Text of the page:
where to get pfizer viagra best price Pondering the Pundits” is an Open Thread. It is a selection of editorials and opinions from> around the news medium and the internet blogs. The intent is to provide a forum for your reactions and opinions, not just to the opinions presented, but to what ever you find important.
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And, as a result, the president*’s chances of reelection are better than anyone thinks
As John Mitchell, realizing that he was busted, once said to Carl Bernstein:
From CNBC, via the Washington Post:
Nadler, who would preside over impeachment proceedings in the House, also expressed frustration with Attorney General William P. Barr during the interview with CNBC, at one point calling him “just a liar” and alleging that Barr mischaracterized the special counsel’s findings on coordination between Russia and Trump’s campaign during the 2016 election.
Nadler, whose committee is planning hearings with special counsel Robert S. Mueller III and key witnesses in his investigation, was asked by CNBC’s John Harwood about the timing of any potential impeachment proceedings that might follow. Some Democrats have argued that Trump obstructed Mueller’s probe and should be held accountable.
“It depends on what comes out,” Nadler said. “It depends where the American people are, whether they want to go that way or not. I don’t want to make it sound as if we’re heading for impeachment. Probably we’re not.” After Harwood noted that he’s heard from other House Democrats who think impeachment proceedings will be launched eventually, Nadler said: “Maybe. It’s hard. I don’t know.”
Will the Democrats ever learn a) how to message and b) that the press, no matter what conservatives say, is not their friend? [..]
For the first time, I find myself siding with those people who believe that, ultimately, the House will chicken out of its constitutional duty and, because of that, I find myself siding with people who believe that the president*’s re-election chances are better than anyone thinks.
Too many Americans oppose impeachment proceedings against Donald Trump, focusing on the failed impeachment against President Bill Clinton without fully considering the impeachment proceedings against President Richard Nixon. As a result, they claim impeachment is too divisive, that there are not sufficient votes in the Senate to convict, or that it would be bad for the Democrats in the next election.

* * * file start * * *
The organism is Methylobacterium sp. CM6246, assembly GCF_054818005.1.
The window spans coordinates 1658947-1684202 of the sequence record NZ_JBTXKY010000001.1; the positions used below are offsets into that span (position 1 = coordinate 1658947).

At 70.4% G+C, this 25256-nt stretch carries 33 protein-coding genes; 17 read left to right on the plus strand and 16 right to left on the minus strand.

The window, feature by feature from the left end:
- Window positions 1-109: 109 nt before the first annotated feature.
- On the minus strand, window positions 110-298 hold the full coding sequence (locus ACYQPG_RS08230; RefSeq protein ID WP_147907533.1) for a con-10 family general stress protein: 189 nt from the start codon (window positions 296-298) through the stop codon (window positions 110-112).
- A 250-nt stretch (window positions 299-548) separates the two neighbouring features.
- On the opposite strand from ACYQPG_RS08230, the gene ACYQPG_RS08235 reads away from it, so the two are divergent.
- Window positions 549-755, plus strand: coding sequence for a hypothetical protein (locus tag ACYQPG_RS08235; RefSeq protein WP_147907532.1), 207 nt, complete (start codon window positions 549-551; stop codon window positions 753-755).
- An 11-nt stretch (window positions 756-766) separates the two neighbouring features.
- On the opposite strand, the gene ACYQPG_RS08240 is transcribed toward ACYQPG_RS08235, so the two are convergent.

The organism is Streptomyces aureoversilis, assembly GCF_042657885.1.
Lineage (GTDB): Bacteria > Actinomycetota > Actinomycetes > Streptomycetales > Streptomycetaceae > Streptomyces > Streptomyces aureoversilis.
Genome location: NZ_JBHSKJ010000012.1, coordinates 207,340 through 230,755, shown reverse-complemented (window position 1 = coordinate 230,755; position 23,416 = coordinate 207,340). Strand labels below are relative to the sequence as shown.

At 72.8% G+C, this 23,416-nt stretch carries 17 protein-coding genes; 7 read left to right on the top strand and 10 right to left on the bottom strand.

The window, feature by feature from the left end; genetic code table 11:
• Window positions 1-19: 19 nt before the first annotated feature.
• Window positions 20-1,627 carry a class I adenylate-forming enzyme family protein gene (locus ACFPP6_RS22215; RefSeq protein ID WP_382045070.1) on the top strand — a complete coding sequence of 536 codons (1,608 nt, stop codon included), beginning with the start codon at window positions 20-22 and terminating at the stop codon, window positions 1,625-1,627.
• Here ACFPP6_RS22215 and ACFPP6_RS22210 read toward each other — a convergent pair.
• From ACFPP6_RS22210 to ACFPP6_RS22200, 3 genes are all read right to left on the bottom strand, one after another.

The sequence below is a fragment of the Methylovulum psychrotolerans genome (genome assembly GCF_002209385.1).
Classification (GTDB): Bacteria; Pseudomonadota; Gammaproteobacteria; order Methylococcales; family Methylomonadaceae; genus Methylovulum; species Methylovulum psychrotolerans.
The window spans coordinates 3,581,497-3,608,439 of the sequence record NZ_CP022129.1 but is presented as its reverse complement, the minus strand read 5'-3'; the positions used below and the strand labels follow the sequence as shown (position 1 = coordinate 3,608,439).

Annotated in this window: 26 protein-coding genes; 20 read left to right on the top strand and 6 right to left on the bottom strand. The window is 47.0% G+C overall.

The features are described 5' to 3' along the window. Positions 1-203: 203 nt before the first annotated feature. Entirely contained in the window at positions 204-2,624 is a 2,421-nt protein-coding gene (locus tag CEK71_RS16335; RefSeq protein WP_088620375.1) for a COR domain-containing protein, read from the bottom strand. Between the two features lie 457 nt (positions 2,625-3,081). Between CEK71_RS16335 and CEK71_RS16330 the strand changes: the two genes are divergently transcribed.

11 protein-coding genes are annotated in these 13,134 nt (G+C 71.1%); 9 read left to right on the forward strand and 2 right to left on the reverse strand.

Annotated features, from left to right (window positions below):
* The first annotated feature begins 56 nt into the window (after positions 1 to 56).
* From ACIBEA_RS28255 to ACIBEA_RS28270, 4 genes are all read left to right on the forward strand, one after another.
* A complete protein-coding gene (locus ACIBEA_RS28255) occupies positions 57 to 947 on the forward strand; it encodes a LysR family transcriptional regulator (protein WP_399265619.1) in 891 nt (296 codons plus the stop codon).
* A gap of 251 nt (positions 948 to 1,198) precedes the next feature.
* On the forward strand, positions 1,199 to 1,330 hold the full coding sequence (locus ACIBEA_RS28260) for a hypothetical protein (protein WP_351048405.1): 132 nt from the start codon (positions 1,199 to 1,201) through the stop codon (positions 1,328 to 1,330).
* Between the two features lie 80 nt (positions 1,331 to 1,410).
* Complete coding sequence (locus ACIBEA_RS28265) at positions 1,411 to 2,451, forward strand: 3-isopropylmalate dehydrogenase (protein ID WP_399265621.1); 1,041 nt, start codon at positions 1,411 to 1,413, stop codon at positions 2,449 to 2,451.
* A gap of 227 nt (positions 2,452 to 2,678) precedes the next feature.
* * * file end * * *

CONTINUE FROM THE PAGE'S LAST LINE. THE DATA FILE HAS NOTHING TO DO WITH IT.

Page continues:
But the impeachment process against Nixon worked—the only one involving an American president that ever did. The House Judiciary Committee’s vote for three Articles of Impeachment led within weeks to Nixon’s resignation. The committee’s evidence was solid and convincing, the proceedings fair and serious, and the vote bipartisan. (More than one-third of Republicans on the committee voted for impeachment—even before the “smoking gun” White House tape was released showing that Nixon personally orchestrated the cover-up.)
Americans supported the committee’s determination. Rather than dividing the country, the impeachment process brought it together—most Americans agreed that more important than any president or party were the rule of law and the Constitution. Nixon was permanently disgraced—and the committee’s work has never seriously been challenged. [..]
If impeachment proceedings commence, they need to be conducted fairly, and in a bipartisan manner to the fullest extent possible. During the Nixon impeachment, the Democratic majority picked a Republican as the Committee’s chief counsel, and the Republicans picked a Republican as their counsel. Our inquiry was guided by two Republicans, another fact helping to demonstrate that the process was fair. The Judiciary Committee chair understood that a partisan process would not be accepted by the American people.
What is at stake is protecting our democracy, which is why it is so important to look carefully at the Nixon impeachment process.
The new abortion bans are harsher than the old ones.